‘Just Serena’: Williams’ upset win at US Open keeps the legend advancing in final days of her storied career
Friday, July 13, 2013
JUSTIN ROSS AP Sports Writer LOS ANGELES
Serena Williams’ stunning upset win over Williams’ sister Venus in the women’s final at the U.S. Open last night kept the 38-time Grand Slam singles champion in the final round of her career.
Her run to the U.S. Open title on Friday night, though, marked the end of a storied career that started with a win at the age of 15 in the junior division and has seen her to 26 Grand Slam singles crowns, a record that she shares with Bjorn Borg.
“It makes you feel like you’ve accomplished something, maybe something you could not have dreamed of, maybe something you can’t take away,” Williams said. “You have to move on after one of those great moments because you can never know what’s gonna come next.”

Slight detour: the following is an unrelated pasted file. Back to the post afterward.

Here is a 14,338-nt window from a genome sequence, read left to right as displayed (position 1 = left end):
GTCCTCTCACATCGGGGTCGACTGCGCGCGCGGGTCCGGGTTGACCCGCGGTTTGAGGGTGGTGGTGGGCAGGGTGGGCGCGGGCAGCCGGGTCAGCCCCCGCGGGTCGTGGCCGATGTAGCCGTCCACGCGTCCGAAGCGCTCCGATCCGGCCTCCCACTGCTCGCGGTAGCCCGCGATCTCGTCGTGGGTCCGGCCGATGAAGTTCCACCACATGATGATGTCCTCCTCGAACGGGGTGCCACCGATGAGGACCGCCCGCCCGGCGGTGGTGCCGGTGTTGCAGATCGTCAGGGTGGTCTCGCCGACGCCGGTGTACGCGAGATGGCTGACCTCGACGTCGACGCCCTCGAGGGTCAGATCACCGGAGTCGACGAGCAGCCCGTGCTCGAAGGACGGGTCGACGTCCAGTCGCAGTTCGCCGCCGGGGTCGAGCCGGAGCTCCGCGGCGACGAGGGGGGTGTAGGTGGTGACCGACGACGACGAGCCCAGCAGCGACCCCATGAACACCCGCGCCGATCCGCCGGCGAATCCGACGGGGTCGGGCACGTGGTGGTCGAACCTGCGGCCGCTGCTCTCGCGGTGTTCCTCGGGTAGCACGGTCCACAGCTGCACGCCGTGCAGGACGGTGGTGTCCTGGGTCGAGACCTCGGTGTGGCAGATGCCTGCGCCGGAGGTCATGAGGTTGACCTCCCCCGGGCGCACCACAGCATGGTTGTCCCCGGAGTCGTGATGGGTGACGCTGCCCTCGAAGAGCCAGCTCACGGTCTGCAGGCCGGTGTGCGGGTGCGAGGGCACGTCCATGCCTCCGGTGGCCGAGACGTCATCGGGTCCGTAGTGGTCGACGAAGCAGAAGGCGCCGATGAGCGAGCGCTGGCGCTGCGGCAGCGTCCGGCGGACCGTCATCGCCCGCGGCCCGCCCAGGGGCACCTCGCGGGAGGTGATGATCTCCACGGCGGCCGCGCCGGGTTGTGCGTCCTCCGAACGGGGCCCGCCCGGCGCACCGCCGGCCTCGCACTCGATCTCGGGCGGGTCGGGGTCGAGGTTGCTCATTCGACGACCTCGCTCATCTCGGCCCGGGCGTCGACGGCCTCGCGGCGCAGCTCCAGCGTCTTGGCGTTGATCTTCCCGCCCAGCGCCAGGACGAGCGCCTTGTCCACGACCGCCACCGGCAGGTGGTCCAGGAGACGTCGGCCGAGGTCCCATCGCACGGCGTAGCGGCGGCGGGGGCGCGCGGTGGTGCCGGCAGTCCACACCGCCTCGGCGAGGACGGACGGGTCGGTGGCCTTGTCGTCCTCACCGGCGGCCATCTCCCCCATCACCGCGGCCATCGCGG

And for Williams, next came yesterday in the U.S. Championships, where she beat France’s Angelique Kerber 6-2 6-2.
The victory, the third of her career, put her on the first American women’s Grand Slam singles semifinal at least since Steffi Graf did it in 1991. But that was on a singles-only day, and the victory in the doubles tournament, where she and sister Justine were the No. 1 seeds, put her on the same level with the top women’s players of the sport today – or close to it.
By eliminating Williams and Venus at the U.S. Open, Venus was able to join her younger sister at the top level of the women’s game. And although she had never won a Grand Slam singles title, Venus is the first woman to come back from the brink of defeat at the U.S. Open.
“You always want to dream of being in the position to beat it as many times as possible,” Venus said. “I was the No. 1 seed in the world and I won the year before and the year before that, so I always said it’s not about who you’re up against. It’s about who is on your side, is that on your side and who is on your side (against them).
“Being No. 1, you can’t get anything for being No. 1. And I think that